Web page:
The good doctor in medical education 1910-2010


Published on

Presentation by Cynthia Whitehead in KMD1001, October 1, 2012

1 Like
  • Be the first to comment

No Downloads
Total views
On SlideShare
From Embeds
Number of Embeds
Embeds 0
No embeds

No notes for slide

The good doctor in medical education 1910-2010

  1. 1. THE GOOD DOCTOR INMEDICAL EDUCATION1910-2010Cynthia Whitehead MD, PhD1 October 2012
  2. 2. COMPETENCYAs a series of Roles depicted in the image of a daisy
  3. 3. DATA SETEducating Future Physicians for Ontario (EFPO) archivesThomas Fisher Rare Books Library, University of Toronto
  4. 4. Results“[EFPO had its] genesis following the 1986 Ontario physicians’ strike which revealed a gap between the Ontario medical profession and the public…. [EFPO will] bridge the gap…” Seidelman, EFPO archives 1992
  5. 5. “[EFPO began because of] concern thatthe relationship between the medicalprofession and the Ontario public wasshowing signs of stress” Neufeld et al CMAJ, 1993
  6. 6. DISCOURSES OF THREAT“Legal issues, new patterns of reportingresponsibility and more vocal, betterinformed patients often left physicians with asense of being threatened from unknownsources.” EFPO Working Paper 3, p 5
  7. 7. “[Physicians expressed] frustration over theways in which forces other than thoserelated to patient health and clinicalperformance could alter the practice ofmedicine.” EFPO Working Paper 3, p 11
  8. 8. “Conflict and tension were described as acharacteristic of the way that many of thesephysicians related to their environment.” EFPO Working Paper 3, p 11
  9. 9. ROLES AS SOLUTION“[Goal of EFPO is] to define the future roles of physicians in Ontario in relation to community health needs” Neufeld & Sellers, EFPO archives, 1988
  11. 11. “IMPLICIT IDEALS”The health and illness expertThe health care resource consultantThe health care system advocateThe patient educator/enablerThe “humanist”
  12. 12. EFPO ROLESMedical expert, clinical decision makerCommunicator, educator, humanist, healerCollaboratorGatekeeper, resource managerLearnerScientist, scholarHealth advocatePerson
  13. 13. NATURE OF ROLES?“The roles provide a framework which is helpful in identifying key issues related to clinical problems . . .” EFPO consensus summary 1992
  14. 14. PERCEPTION?“ . . . however, the “roles” are a publicperception, not necessarily an ideal [andthe] “roles” are not necessarily of equalimportance.” EFPO consensus summary 1992
  15. 15. ARCHETYPE?“ [Roles] reflect the many needs andexpectations of Ontario society and outlinean archetype of the ideal physician.” Maudsley et al Acad Med, 2000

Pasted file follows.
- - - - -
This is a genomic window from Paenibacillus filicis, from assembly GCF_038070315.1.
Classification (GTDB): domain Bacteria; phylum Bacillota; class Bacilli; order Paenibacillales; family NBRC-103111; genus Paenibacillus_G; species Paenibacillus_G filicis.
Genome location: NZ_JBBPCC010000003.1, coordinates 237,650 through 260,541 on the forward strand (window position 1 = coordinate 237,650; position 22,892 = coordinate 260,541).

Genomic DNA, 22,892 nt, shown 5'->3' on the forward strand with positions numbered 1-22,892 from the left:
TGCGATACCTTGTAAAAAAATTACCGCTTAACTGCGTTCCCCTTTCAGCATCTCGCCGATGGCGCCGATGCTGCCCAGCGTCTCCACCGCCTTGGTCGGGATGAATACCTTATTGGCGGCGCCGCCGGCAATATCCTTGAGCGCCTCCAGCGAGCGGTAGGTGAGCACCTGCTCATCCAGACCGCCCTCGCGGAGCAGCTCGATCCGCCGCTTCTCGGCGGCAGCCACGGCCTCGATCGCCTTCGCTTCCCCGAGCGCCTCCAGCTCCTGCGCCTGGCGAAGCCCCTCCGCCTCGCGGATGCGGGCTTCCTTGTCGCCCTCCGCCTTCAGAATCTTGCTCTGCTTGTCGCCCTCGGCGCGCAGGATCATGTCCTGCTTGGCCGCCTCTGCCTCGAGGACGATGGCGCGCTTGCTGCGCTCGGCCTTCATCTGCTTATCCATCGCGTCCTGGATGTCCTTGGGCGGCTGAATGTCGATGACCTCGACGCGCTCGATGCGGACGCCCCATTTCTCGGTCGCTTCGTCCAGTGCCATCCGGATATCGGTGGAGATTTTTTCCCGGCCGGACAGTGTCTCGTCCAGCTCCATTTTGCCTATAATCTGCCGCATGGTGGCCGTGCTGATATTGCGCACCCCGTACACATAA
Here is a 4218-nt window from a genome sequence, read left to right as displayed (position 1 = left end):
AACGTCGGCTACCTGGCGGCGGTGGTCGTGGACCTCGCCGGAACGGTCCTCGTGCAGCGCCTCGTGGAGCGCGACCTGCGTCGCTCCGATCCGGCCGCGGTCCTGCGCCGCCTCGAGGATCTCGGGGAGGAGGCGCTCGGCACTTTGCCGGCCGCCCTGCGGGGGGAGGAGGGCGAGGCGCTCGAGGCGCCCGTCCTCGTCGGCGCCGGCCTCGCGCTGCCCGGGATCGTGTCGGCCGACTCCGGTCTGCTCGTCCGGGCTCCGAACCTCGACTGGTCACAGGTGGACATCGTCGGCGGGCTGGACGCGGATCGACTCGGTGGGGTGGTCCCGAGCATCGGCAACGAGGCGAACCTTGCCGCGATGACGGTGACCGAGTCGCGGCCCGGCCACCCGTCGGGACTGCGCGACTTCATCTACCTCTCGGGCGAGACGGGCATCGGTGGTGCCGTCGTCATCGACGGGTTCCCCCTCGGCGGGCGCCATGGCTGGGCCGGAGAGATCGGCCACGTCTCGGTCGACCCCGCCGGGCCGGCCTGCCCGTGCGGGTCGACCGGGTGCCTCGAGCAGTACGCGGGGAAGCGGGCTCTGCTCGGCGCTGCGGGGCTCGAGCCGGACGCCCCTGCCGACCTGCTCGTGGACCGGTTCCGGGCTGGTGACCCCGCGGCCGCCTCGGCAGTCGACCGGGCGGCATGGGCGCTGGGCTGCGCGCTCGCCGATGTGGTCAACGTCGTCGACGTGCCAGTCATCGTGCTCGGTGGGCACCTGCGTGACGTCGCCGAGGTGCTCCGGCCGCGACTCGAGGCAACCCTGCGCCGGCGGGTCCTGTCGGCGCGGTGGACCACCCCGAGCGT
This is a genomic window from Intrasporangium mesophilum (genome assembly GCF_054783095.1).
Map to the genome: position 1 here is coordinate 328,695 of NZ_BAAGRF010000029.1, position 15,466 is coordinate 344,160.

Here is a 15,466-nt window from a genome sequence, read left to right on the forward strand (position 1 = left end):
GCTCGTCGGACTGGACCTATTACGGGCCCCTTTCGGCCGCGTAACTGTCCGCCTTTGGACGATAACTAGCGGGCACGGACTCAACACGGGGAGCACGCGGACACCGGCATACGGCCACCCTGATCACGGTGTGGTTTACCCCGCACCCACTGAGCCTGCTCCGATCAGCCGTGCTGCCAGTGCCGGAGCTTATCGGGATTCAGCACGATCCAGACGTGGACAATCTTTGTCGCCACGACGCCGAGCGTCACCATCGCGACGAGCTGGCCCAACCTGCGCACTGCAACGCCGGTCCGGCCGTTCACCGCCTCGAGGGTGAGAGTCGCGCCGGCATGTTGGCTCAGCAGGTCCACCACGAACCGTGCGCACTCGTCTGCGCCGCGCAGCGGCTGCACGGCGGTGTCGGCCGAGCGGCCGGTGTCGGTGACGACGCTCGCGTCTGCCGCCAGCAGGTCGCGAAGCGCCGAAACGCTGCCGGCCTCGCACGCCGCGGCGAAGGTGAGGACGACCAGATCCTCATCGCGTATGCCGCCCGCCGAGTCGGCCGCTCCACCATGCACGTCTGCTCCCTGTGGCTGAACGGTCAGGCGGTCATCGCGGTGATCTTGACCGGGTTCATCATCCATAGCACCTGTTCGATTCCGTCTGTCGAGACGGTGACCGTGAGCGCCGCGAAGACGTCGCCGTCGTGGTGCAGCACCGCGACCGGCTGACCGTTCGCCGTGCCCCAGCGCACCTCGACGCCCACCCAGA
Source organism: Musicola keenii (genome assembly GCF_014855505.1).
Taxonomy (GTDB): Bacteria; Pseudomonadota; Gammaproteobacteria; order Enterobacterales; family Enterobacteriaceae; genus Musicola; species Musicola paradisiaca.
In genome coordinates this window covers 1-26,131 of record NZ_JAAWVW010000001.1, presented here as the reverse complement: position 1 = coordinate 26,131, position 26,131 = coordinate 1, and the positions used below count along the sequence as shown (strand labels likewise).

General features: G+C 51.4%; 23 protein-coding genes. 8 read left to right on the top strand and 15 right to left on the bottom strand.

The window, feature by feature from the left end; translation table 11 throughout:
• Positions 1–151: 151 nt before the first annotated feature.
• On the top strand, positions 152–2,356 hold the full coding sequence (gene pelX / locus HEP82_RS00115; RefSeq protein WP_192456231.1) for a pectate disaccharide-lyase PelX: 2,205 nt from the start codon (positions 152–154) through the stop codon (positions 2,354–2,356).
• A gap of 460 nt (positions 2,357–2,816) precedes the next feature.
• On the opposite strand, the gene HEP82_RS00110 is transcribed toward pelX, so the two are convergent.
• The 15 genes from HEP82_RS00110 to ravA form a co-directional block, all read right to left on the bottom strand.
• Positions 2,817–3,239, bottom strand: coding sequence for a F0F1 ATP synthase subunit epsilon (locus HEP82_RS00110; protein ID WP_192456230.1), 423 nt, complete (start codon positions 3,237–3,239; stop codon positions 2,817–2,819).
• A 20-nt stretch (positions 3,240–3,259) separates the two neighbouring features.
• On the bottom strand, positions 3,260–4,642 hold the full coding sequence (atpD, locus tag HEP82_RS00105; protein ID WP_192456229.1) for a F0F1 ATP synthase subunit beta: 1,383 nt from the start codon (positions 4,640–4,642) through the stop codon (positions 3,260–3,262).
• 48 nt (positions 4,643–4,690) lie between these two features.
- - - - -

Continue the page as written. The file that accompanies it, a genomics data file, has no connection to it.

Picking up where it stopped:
16. 16. ANALYSISRoles were proposed as solution (not emergent from) EFPO processSocial construction of roles was contentious and negotiatedRoles development occurred in specific historical context, influenced by discourses of the time
  17. 17. “If many medical procedures do not have scientific justification, as is now claimed, the state can sponsor ‘medical’ or non- medical experts to determine the ‘scientific’ basis of medical practice itself. A major underpinning of medical power, its scientific basis, is being undercut.” Coburn, 1997
  18. 18. There was a defensive component to roles developmentProfessional competence is context-bound and socially negotiated
  19. 19. Competency frameworks are not objective idealsConstruction of any working model of health professional will be affected by economic, social and political factors that shape health systems
  20. 20. FLOWER POWER?How did we get here?
  21. 21. How have the discourses of the good doctor in medical education changed in the past century?What are the implications and consequences of these shifts?
  22. 22. METHODOLOGYFOUCAULDIAN critical discourse analysis of roles development
  23. 23. METHODOLOGY LANGUAGE is socially constructed
  24. 24. LANGUAGE Practices / Power
  25. 25. Regimes ofTruth
  26. 26. How far back to look?Truth universally acknowledged that modern medical education began with Abraham Flexner’s 1910 Report on Medical Education in the United States and Canada
  27. 27. RESULTSSeries of discursive shifts in conception ofthe good doctor from the FlexnerianScientist to the CanMEDS Roles
  28. 28. UNEXPECTED DISCURSIVE SHIFT#1Post-Flexner: – Scientist vanished (science became curricular content—the ‘stuff’ or ‘stuffing’) – Character continued
  29. 29. UNEXPECTED DISCURSIVE SHIFT#2Late 1950’s: – Characteristics emerged – Character vanished
  31. 31. SCIENTIST The scientific inquirer assembles facts from every available source and by every possible means. Science resides in the intellect, not in the instrument. (Flexner 1925)
  32. 32. CHARACTERModern medicinecannot be imparted toeveryone; it can beimparted to the bestadvantage only topersons of goodcharacter, fixedpurpose, good nativeintelligence, trained toserious application van Beuren, 1929
  34. 34. CHARACTERISTICS [We must] identify the relevant intellectual and nonintellectual characteristics that can be measured—then we can proceed with some confidence in applying the findings to the problems of medical education in filling society’s need for medical service Gee 1957
  35. 35. COMPETENCE (ROLES)Outcomes based education:a performance-based approachat the cutting edge ofcurriculum development, [which]offers a powerful and appealingway of reforming and managingmedical education. Theemphasis is on the product—what sort of doctor will beproduced—rather than on theeducational process. Harden 1999
  36. 36. IMPLICATIONSWho is a good doctor?What is a good doctor?What does a good doctor know?